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Equity in use of home-based or facility-based skilled obstetric care in rural Bangladesh: an observational study.


Adult, Bangladesh, Female, Home Childbirth, statistics & numerical data, Humans, Logistic Models, Maternal Health Services, organization & administration, utilization, Medical Records, Midwifery, education, Poverty, Pregnancy, Prenatal Care, Rural Population, Social Class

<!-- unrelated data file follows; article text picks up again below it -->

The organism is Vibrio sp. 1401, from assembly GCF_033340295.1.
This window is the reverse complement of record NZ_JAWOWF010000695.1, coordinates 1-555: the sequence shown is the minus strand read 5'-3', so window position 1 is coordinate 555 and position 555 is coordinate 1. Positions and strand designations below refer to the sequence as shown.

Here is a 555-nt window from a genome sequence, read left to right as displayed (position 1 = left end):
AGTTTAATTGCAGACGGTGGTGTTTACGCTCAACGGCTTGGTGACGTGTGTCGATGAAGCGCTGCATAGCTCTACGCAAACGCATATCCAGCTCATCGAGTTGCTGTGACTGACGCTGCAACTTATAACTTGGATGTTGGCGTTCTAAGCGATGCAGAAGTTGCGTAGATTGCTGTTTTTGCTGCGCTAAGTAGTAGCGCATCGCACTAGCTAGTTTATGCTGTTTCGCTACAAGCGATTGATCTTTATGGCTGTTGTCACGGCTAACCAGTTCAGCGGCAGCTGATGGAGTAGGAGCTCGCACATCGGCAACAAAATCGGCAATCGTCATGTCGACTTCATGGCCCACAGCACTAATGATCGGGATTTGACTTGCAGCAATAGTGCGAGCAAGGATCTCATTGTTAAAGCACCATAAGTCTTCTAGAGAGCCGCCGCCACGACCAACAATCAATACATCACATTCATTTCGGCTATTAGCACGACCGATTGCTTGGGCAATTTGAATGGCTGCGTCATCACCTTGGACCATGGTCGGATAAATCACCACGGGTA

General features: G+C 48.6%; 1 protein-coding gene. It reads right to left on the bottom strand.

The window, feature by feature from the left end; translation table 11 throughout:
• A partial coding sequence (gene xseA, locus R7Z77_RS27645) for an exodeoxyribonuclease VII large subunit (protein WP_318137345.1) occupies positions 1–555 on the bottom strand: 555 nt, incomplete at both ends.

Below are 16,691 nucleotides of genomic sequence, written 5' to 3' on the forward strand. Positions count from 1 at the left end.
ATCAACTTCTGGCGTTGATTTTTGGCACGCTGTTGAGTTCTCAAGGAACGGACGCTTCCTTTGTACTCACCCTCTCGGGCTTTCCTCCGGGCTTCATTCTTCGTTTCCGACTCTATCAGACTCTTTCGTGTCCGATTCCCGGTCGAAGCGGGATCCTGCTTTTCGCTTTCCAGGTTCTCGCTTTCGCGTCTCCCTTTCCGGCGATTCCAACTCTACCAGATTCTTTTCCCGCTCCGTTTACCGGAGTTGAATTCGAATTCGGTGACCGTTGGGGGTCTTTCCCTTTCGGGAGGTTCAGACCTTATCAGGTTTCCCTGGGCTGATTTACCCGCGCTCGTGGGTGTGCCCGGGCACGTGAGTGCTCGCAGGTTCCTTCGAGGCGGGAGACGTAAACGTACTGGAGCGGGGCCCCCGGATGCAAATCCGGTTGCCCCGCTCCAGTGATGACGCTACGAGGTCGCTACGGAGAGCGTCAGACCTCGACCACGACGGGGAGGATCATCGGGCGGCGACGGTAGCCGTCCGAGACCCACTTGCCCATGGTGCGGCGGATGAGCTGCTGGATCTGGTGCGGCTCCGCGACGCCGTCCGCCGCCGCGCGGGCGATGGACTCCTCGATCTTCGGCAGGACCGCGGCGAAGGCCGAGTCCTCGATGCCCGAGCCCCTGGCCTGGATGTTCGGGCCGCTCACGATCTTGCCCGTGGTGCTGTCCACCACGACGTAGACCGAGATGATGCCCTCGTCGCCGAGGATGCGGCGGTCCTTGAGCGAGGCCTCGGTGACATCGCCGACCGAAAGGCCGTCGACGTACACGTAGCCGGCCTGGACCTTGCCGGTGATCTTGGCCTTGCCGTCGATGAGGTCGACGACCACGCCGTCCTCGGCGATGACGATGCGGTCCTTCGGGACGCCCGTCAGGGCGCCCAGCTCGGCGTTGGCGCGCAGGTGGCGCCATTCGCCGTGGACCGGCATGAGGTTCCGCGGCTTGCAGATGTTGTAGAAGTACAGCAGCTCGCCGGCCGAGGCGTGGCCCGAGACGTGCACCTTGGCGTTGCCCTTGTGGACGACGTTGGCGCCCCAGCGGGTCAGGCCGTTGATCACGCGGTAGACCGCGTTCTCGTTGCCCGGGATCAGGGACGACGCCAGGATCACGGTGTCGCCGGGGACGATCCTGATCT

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      Few studies have assessed whether the poorest people in developing countries benefit from giving birth at home rather than in a facility. We analysed whether socioeconomic status results in differences in the use of professional midwives at home and in a basic obstetric facility in a rural area of Bangladesh, where obstetric care was free of charge. We routinely obtained data from Matlab, Bangladesh between 1987 and 2001. We compared the benefits of home-based and facility-based obstetric care using a multinomial logistic and binomial log link regression, controlling for multiple confounders. Whether or not a midwife was used at home or in a facility differed significantly with wealth (adjusted odds ratio comparing the wealthiest and poorest quintiles 1.94 [95% CI 1.69-2.24] for home-based care, and 2.05 [1.72-2.43] for facility-based care). The gap between rich and poor widened after the introduction of facility-based care in 1996. The risk ratio (RR) between the wealthiest and poorest quintiles was 1.91 (adjusted RR 1.49 [95% CI 1.16-1.91] when most births with a midwife took place at home compared with 2.71 (1.66 [1.41-1.96]) at the peak of facility-based care. In this area of Bangladesh, a shift from home-based to facility-based basic obstetric care is feasible but might lead to increased inequities in access to health care. However, there is also evidence of substantial inequities in home births. Before developing countries reinforce home-based births with a skilled attendant, research is needed to compare the feasibility, cost, effectiveness, acceptability, and implications for health-care equity in both approaches.

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